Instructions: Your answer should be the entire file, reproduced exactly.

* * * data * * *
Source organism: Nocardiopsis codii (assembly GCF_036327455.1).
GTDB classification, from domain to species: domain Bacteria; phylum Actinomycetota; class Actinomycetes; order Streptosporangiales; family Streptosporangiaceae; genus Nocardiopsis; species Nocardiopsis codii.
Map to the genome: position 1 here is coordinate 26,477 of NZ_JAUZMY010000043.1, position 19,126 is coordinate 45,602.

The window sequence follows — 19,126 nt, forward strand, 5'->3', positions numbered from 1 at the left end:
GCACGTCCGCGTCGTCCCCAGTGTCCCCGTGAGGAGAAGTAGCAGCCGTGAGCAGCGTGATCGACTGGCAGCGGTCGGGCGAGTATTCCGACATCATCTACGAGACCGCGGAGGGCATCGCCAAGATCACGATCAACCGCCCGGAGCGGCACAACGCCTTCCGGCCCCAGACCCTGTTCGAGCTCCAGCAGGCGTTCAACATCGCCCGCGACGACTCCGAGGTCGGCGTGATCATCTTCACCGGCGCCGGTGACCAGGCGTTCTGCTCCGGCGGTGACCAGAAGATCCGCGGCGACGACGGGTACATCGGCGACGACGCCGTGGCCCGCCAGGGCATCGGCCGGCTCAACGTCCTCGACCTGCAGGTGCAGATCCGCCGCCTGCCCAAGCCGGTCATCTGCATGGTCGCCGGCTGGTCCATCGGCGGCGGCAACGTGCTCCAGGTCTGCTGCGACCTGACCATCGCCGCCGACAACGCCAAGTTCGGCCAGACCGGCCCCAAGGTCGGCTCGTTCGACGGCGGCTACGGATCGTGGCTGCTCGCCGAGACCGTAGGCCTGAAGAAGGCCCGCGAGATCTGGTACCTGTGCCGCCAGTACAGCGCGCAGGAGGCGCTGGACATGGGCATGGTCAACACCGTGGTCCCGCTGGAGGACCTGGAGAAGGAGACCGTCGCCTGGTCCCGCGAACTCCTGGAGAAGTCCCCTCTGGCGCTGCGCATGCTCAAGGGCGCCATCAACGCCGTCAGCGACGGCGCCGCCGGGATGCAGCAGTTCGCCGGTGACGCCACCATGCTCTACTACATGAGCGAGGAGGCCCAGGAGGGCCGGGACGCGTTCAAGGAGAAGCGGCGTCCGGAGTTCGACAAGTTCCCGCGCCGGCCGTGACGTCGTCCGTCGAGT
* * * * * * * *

Source organism: Nocardiopsis codii (assembly GCF_036327455.1).
GTDB classification, from domain to species: domain Bacteria; phylum Actinomycetota; class Actinomycetes; order Streptosporangiales; family Streptosporangiaceae; genus Nocardiopsis; species Nocardiopsis codii.
Map to the genome: position 1 here is coordinate 26,477 of NZ_JAUZMY010000043.1, position 19,126 is coordinate 45,602.

The window sequence follows — 19,126 nt, forward strand, 5'->3', positions numbered from 1 at the left end:
GCACGTCCGCGTCGTCCCCAGTGTCCCCGTGAGGAGAAGTAGCAGCCGTGAGCAGCGTGATCGACTGGCAGCGGTCGGGCGAGTATTCCGACATCATCTACGAGACCGCGGAGGGCATCGCCAAGATCACGATCAACCGCCCGGAGCGGCACAACGCCTTCCGGCCCCAGACCCTGTTCGAGCTCCAGCAGGCGTTCAACATCGCCCGCGACGACTCCGAGGTCGGCGTGATCATCTTCACCGGCGCCGGTGACCAGGCGTTCTGCTCCGGCGGTGACCAGAAGATCCGCGGCGACGACGGGTACATCGGCGACGACGCCGTGGCCCGCCAGGGCATCGGCCGGCTCAACGTCCTCGACCTGCAGGTGCAGATCCGCCGCCTGCCCAAGCCGGTCATCTGCATGGTCGCCGGCTGGTCCATCGGCGGCGGCAACGTGCTCCAGGTCTGCTGCGACCTGACCATCGCCGCCGACAACGCCAAGTTCGGCCAGACCGGCCCCAAGGTCGGCTCGTTCGACGGCGGCTACGGATCGTGGCTGCTCGCCGAGACCGTAGGCCTGAAGAAGGCCCGCGAGATCTGGTACCTGTGCCGCCAGTACAGCGCGCAGGAGGCGCTGGACATGGGCATGGTCAACACCGTGGTCCCGCTGGAGGACCTGGAGAAGGAGACCGTCGCCTGGTCCCGCGAACTCCTGGAGAAGTCCCCTCTGGCGCTGCGCATGCTCAAGGGCGCCATCAACGCCGTCAGCGACGGCGCCGCCGGGATGCAGCAGTTCGCCGGTGACGCCACCATGCTCTACTACATGAGCGAGGAGGCCCAGGAGGGCCGGGACGCGTTCAAGGAGAAGCGGCGTCCGGAGTTCGACAAGTTCCCGCGCCGGCCGTGACGTCGTCCGTCGAGT